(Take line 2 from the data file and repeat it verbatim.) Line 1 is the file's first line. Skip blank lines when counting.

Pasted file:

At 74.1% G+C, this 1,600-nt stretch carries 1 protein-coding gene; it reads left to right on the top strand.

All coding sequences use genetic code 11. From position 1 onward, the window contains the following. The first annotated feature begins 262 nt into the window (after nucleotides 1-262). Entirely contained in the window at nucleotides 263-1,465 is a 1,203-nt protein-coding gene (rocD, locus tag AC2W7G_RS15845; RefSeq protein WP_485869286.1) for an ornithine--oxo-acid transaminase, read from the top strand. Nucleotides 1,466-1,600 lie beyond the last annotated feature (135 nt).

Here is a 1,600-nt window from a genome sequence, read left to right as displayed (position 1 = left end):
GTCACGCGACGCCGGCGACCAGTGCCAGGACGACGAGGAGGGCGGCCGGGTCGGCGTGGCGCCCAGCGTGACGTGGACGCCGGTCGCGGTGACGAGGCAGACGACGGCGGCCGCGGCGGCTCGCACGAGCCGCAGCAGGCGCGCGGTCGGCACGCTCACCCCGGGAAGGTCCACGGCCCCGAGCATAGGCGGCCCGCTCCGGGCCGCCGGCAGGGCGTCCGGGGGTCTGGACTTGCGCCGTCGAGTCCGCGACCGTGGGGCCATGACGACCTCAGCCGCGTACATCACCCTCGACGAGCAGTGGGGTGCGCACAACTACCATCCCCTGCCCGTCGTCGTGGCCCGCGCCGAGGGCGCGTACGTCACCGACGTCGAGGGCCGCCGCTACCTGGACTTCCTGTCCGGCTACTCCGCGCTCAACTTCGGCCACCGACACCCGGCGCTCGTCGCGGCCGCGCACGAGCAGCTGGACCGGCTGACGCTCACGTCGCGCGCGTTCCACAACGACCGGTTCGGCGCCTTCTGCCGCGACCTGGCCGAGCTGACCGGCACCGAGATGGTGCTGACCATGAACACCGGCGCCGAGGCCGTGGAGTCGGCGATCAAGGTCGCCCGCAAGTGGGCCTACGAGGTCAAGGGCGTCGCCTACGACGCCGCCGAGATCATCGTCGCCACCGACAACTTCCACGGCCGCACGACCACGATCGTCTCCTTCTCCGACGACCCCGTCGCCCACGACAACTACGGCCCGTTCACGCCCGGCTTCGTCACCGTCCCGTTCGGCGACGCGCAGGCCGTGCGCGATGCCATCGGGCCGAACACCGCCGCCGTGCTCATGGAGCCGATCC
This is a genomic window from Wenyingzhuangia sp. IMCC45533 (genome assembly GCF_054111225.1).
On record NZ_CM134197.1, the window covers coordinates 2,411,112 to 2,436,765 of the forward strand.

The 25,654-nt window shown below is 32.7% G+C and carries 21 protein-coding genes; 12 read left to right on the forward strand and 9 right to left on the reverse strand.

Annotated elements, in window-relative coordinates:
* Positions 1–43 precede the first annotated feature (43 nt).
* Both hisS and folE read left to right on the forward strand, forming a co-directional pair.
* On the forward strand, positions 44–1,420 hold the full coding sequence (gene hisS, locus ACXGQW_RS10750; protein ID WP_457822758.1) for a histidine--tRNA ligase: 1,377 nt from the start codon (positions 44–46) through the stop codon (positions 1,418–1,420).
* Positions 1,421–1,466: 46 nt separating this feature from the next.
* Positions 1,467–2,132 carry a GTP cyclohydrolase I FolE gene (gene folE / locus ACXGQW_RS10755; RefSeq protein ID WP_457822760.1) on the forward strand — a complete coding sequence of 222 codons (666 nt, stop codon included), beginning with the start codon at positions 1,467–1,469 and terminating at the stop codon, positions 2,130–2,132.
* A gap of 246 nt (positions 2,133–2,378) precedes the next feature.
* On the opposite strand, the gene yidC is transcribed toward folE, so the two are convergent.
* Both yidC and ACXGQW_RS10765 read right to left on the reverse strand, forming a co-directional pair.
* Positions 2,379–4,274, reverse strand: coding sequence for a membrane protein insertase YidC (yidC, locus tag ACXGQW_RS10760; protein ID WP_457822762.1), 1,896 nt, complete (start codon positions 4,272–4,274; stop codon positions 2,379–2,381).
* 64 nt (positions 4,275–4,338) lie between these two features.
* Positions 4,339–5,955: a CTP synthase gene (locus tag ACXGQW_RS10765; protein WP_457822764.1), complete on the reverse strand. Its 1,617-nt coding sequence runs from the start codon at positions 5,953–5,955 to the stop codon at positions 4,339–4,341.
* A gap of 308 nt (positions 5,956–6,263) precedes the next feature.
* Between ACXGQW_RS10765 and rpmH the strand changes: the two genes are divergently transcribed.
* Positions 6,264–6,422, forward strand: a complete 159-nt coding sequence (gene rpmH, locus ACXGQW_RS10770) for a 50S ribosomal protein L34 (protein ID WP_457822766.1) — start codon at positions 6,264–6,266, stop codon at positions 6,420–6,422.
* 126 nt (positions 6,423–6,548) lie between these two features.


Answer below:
All coding sequences use genetic code 11. From position 1 onward, the window contains the following. The first annotated feature begins 262 nt into the window (after nucleotides 1-262). Entirely contained in the window at nucleotides 263-1,465 is a 1,203-nt protein-coding gene (rocD, locus tag AC2W7G_RS15845; RefSeq protein WP_485869286.1) for an ornithine--oxo-acid transaminase, read from the top strand. Nucleotides 1,466-1,600 lie beyond the last annotated feature (135 nt).